MORE ON THE PET FOOD RECALL:
STATEMENTS, RESOURCES AND NEWS:
In response to the latest enlargement of the Menu Foods recall list (at 100 items as of yesterday) a number of companies and other organizations have issued recent public statements. The statement from Royal Canin is here. They express their dismay at discovering that despite Menu Food's repeated assurances that none of the contaminated gluten had made its way to Canada that they found out that some indeed had and that they were forced to recall their Feline Dissolution diet. According to Menu Foods spokesman Sam Bornstein this was due to a "clerical error". An article in USA Today quotes other food making consultants as being "surprised" that such an error could be made.
The American Veterinary Medical Association has also prepared an expanded list of recalled products that is far more detailed than that on the Menu Foods site and includes products from companies other than Menu Foods. The list goes into complete detail about not just the brand names but also the flavours,etc..The US FDA has also issued a public statement detailing the course of their investigations as of yesterday. The Canadian Veterinary Medical Association has also released a public statement on their response to the recall. Finally Hill's Pet Nutrition Canada has made an offer of reimbursement of up to $100 for any extra expenses involved in the recall of their M/D diet for diabetic cats.
Meanwhile, in addition to the excellent Pet Connection site that features breaking news each day an informal coalition of bloggers has got together to try and mount a national campaign to have all the recalled foods removed from the store shelves. Yes, a lot of them are still there ! Here are some interesting sites that are part of this coalition. The Pet Food List provides a list of foods that are not on the recall list. The Itchmo site has an interesting report on an NBC report on how this event underlines deficiencies in the human food safety system in the USA. Over at Howl911 there is a report on a planned April 28th national march for 'Keep Our Pets Safe' and a link to a recent article in the British Harold Tribune about events in China surrounding this recall (more on this later on Molly's Blog). The Pet Food Tracker keeps an updated list of recalled food and Spocko's Brain also contains updated news on the recall.
Finally the news. As mentioned above the British International Harold Tribune has published an article on what is or isn't happening in China surrounding this recall. Go to the link provided for full gory details. The main "office" of the Chinese company involved consists of two rooms and an adjoining warehouse, somewhat reminiscent of ChemNutra in the USA. The Harold Tribune found that this claimed trading rather than manufacturing company has made several online posts in recent months seeking to purchase large amounts of melamine. These were found on Chinese sites such as Sohu.net and ChemAbc.net. The company left posts saying that they "buy large quantities of melamine scrap all year around". Spokesmen for Xuzhou Anying still claim that they have no idea of how the melamine got in their product and that they make no direct shipments to the USA. Local Chinese people interviewed by reporters working for the Harold Tribune confirmed that Xuzhou Anying does manufacture wheat gluten amongst other products despite the company's denials.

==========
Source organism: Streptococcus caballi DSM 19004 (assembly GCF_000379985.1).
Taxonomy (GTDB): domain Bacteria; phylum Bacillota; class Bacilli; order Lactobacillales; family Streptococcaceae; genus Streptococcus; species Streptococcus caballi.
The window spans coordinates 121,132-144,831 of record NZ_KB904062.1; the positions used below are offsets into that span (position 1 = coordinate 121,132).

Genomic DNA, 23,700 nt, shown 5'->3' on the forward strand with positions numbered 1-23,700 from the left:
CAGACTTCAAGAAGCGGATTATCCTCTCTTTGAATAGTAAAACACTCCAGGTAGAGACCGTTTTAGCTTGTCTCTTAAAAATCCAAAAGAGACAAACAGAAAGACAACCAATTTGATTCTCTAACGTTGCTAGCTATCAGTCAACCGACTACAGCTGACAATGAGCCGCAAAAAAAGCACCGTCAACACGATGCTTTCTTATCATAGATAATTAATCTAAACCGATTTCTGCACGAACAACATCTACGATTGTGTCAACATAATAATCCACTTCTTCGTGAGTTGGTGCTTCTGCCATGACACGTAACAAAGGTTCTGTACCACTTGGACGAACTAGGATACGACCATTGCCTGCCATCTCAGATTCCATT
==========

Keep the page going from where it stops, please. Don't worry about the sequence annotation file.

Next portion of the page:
Chinese officials "claim" that they are conducting a nationwide inspection of wheat gluten, but people in the industry in Xuzhou city said they were unaware of any new inspections and even of the fact of the recall. The news director of the city's City Morning Post was quoted as saying, "I didn't know this news about Xuzhou Anying, and even if we had heard about the news, we wouldn't be able to report on it because it's negative news". Having looked at the chemical structure of melamine Molly can see how it might be used to adulterate a product and increase the "apparent" protein content if the assay used is solely based on nitrogen content. Melamine is a very nitrogen rich compound.
The Harold Tribune story also has an interesting sidebar about how 203 people in Heilongjiang Province were sickened (one died) after eating breakfast cereal laced with rat poison two days ago. In China it has been known that commercial rivals sometimes deliberately poison the products of their competitors.